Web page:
Andre Aciman on the unanticipated response to his book, Call Me By Your Name

What particularly gets me started is the idea of a sentence which has formulated in my head which I don’t want to lose, says Aciman

By Shrestha Saha
  • Published 6.02.19, 8:14 PM
  • Updated 6.02.19, 8:14 PM
  • 10 mins read
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Andre Aciman Rashbehari Das

Hailing from Alexandria, Egypt, Andre Aciman is an American writer whose book Call Me By Your Name took the world by storm when it was made into a major motion picture in 2017. A young student, attending his session at the Tata Steel Kolkata Literary Meet in association with The Telegraph, introduced herself as a ‘Call Me By Your Name fangirl’ during the question-answer round, her voice and her hand gently shaking in the excitement of meeting her favourite author. This fandom is something that the author and professor of literary theory in New York did not anticipate, nor did he expect the sadness readers felt after reading his book.

In between drinking copious amounts of soda water and smiling with an amused expression on his face at Taj Bengal, Aciman chatted with t2 about the book and the promised sequel that broke Twitter for day! 

Shrestha Saha:

Between teaching and writing, what do you enjoy more?

Andre Aciman:

I used to enjoy teaching a great deal because I think I am a great teacher and I like to bring out people to learn how to read. They think they know how to read but they don’t know how to read, because you have to look at every single word in an author’s sentence, that’s the most important thing. So I teach people how to read and I am very good at that.

Ultimately at my age (68 years) I have been doing the same thing all the time, but when you write a story, it’s always new. So there is more excitement in writing at this point. But I still want to continue teaching because I am very committed to it and I have a lot of students who are graduates and they have their dissertations and they rely on me. I am like a good friend to them. 

Shrestha Saha:

Where does inspiration for an idea come from? Do you think the whole thing and then start putting it down or do you just start writing?

Andre Aciman:

Oh! I have no idea where I am going. It’s a combination of two things. If I desire something that in life I don’t have, I can write it and it acts like a substitute. That also gets me going. But what particularly gets me started is the idea of a sentence which has formulated in my head, which I don’t want to lose. I will put it down and immediately think it’s horrible — do I need to make it longer? Do I need to make it shorter? What’s the next sentence going to be? And you go brick by brick by brick until you have a wall.

Shrestha Saha:

You love writing about ‘young love’ more than ‘old love’. So are you only writing from your memory?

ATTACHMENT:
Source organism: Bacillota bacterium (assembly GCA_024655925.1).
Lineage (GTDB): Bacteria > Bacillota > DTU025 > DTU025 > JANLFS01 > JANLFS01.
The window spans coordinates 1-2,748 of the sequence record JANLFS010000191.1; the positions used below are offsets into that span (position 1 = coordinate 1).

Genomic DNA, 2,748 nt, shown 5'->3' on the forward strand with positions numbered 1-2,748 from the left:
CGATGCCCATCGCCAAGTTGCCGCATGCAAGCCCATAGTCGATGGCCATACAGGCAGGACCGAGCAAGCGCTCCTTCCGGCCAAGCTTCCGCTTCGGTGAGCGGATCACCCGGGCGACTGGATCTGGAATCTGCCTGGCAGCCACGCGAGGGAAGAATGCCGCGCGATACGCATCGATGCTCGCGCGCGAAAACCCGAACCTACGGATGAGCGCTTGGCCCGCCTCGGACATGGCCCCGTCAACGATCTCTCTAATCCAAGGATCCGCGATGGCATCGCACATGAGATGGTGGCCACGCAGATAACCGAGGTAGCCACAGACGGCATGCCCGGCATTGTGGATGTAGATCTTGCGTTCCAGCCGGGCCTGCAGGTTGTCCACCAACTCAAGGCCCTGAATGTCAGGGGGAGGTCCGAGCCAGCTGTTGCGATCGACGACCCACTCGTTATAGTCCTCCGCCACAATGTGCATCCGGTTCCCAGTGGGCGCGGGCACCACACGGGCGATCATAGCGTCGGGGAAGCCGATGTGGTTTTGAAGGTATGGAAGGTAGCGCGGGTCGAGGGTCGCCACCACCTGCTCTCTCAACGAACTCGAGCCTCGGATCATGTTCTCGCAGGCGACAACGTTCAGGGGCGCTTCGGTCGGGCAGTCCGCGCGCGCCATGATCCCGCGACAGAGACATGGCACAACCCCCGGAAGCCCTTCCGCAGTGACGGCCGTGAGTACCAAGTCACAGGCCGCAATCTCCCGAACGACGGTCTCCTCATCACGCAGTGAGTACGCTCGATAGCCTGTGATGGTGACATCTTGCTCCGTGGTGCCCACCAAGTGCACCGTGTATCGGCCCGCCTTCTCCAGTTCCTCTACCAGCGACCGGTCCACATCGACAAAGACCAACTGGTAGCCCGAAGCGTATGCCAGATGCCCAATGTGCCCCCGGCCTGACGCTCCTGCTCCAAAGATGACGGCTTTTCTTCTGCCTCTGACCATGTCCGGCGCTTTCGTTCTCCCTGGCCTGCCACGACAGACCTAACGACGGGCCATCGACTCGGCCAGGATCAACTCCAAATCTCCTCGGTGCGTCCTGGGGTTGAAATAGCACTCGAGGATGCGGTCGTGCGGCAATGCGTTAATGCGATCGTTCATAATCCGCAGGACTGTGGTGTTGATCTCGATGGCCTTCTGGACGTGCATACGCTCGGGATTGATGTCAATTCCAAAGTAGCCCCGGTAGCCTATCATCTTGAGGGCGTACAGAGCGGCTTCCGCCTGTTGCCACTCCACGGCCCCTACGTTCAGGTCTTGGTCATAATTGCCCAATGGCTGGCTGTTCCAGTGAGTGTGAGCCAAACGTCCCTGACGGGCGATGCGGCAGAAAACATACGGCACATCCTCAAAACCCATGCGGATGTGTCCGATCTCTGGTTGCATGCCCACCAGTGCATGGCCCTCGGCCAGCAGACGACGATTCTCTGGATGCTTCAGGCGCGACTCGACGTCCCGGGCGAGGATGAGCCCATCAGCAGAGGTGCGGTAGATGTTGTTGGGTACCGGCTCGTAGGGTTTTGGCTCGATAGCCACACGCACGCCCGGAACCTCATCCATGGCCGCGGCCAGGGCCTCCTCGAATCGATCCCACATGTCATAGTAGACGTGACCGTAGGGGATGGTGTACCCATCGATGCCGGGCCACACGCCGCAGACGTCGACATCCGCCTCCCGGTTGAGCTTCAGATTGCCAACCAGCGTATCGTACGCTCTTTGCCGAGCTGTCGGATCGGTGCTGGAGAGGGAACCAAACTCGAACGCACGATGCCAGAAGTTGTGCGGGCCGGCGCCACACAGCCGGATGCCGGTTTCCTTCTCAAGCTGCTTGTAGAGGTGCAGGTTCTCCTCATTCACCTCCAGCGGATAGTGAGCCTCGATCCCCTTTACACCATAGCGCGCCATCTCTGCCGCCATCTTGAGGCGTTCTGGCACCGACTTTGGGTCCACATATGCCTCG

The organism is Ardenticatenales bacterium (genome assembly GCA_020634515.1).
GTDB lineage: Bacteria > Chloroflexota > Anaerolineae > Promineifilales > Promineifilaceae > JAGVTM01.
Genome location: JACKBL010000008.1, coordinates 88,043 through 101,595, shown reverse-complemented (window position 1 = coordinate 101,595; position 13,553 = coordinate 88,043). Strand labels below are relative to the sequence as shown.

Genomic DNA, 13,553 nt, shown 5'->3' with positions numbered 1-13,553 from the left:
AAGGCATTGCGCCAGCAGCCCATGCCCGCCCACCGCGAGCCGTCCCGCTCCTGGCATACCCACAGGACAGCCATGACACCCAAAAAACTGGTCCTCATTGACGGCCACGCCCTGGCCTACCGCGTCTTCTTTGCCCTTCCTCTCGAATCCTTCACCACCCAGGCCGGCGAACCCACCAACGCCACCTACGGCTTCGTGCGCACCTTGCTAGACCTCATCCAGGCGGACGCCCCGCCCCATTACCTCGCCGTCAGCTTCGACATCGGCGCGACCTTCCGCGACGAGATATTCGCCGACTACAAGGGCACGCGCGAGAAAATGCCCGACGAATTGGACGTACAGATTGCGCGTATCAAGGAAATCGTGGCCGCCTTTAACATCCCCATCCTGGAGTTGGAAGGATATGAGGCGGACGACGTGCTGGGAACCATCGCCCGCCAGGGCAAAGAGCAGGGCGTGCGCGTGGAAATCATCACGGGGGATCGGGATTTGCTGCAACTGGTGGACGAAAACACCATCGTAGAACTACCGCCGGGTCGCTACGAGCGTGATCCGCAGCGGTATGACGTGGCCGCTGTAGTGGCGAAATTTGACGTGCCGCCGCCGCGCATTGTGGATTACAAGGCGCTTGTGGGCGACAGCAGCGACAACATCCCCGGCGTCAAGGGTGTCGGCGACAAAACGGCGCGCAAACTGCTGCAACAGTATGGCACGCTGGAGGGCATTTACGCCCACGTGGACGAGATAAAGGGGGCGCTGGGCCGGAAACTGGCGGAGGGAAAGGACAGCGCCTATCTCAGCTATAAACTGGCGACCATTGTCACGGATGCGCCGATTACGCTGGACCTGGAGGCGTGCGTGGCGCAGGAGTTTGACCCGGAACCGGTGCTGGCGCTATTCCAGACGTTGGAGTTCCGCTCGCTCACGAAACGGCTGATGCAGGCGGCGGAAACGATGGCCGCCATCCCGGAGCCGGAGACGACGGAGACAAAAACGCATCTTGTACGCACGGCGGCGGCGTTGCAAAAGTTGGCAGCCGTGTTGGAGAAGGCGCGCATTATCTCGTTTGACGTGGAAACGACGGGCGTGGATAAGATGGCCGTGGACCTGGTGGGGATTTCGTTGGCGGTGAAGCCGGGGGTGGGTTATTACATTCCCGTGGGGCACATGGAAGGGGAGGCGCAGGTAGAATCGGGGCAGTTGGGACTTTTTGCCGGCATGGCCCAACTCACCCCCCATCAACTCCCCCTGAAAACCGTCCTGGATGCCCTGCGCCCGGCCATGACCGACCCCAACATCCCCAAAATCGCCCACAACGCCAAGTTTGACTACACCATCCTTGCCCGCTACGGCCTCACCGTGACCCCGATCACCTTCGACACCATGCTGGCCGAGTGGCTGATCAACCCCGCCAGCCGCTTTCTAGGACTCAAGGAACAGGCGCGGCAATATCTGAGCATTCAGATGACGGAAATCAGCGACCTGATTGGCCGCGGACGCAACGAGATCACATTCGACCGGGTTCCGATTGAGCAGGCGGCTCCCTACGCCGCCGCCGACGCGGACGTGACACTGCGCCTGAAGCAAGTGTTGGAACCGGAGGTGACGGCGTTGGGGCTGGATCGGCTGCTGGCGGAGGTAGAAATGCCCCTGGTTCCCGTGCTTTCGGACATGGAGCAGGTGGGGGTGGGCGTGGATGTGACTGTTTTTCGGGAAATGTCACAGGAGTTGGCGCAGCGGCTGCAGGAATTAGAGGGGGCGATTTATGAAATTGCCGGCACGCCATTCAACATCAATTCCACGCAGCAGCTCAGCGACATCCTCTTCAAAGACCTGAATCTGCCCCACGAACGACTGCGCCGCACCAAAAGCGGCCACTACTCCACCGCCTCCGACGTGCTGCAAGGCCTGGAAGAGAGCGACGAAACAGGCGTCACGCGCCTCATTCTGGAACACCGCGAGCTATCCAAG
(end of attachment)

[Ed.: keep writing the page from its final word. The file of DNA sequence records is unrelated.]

Andre Aciman:

No! That’s where you are wrong. Do you think someone who is 70 or 80 years old doesn’t feel desire? He does too! And it could be a very powerful desire. So desire never changes. It’s just the possibilities of what you desire happening that changes significantly. My father was 93 years old when he died and he liked every woman on the planet. He used to call them, go out with them, I don’t know what else he did (chuckles), basically he was a man filled with longing for other human beings and that never changes. So when I write about a kid who is 17 when I am almost 60, it’s pretty accurate. And I don’t write from memory because you can remember liking someone but the power and intensity of the love is born as writing. 

Shrestha Saha:

Is there any part of 17-year-old Andre in Elio?

Andre Aciman:

Oh my god! There is so much of me. The insecurity, the tentativeness, the hesitation, the self-hatred, the fantasies, that’s still in me, still going on! If I meet a beautiful woman, I want to go out with her, just to get a drink, not to do anything else, because I am a good husband, I still get nervous. I am an author, I am sort of famous, and I shouldn’t be nervous but I am; timid as a 14 year old! 

Shrestha Saha:

You said that the one reaction to the book you did not anticipate was people crying. You expect them to perhaps get turned on but not cry. Have you figured out yet why they do?

Andre Aciman:

No! I haven’t figured it out yet. The scenes of sad moments in the book are actually transpositions from my life. Once you write it down, you lose control of what it was that was triggering it, you forget! So when someone reads it for the first time, they see what the triggers are. And people tell me they read and they cry for days? (Looks shocked) I don’t understand. I mean it is bit of a sad story but it’s a happy story. Why are you crying for four days, five days? And that bewilders me, it still does. 

Shrestha Saha:

After so many interactions with so many readers around the world, is there any part, you felt, you would have done differently?

Andre Aciman:

All the time! After I have said something, I get out of the room and think ‘Why did I say this? I am such an idiot!’ I mean you are basically making things worse, not better. Because we are human beings, we are filled with two things — remorse and regret. For things you never did, or said, or things that never happened to you. So we are constantly pulled one way or the other by the two.

Shrestha Saha:

If you were to rewrite Call Me By Your Name, would it be different?

Andre Aciman:

It might be different. It would definitely be less tame and it’s not a very tame book but it might be even less tame, because I realise now that I was very cagey and careful while writing it. Okay, we are going to be very upfront about the sex but we have to make it a bit out of focus. Then I realised people wanted to see the peach being eaten, they wanted me to describe the taste, they wanted to see it on screen. And I think, ‘Guys! That’s not me’!

Shrestha Saha:

In your session, you said that you hate facts. You don’t want to put a profession to a character or a name to the place. Doesn’t building a character get difficult that way?

Andre Aciman:

Not really because I think the characters are a source of energy. Not a face, not a body, it’s an attitude. And you encounter the attitude. If you capture the attitude, you don’t need the rest, because the attitude is exactly what we like about people. It’s not ‘Oh this person is so beautiful. This person is so sexy’. Actually, then they open their mouth and you realise they are boring. As opposed to someone who says something sparky, and funny, maybe not so funny but barby and they dart at you and then you say ‘Oh my god, this is way too much for me. This is amazing’.

I find that most writers, especially American writers, they give you the street, the character, the name of the grandparents, the professions, and they end up writing like journalists write. A journalist is not a novelist. A novelist is not a journalist. They are different professions. 

Shrestha Saha:

After your session, one realises that there is a sheer nonchalance that you have with the film. An author is generally seen to harbour very strong emotions about their film adaptations and most tend to dislike it. But you are just happy that it did well...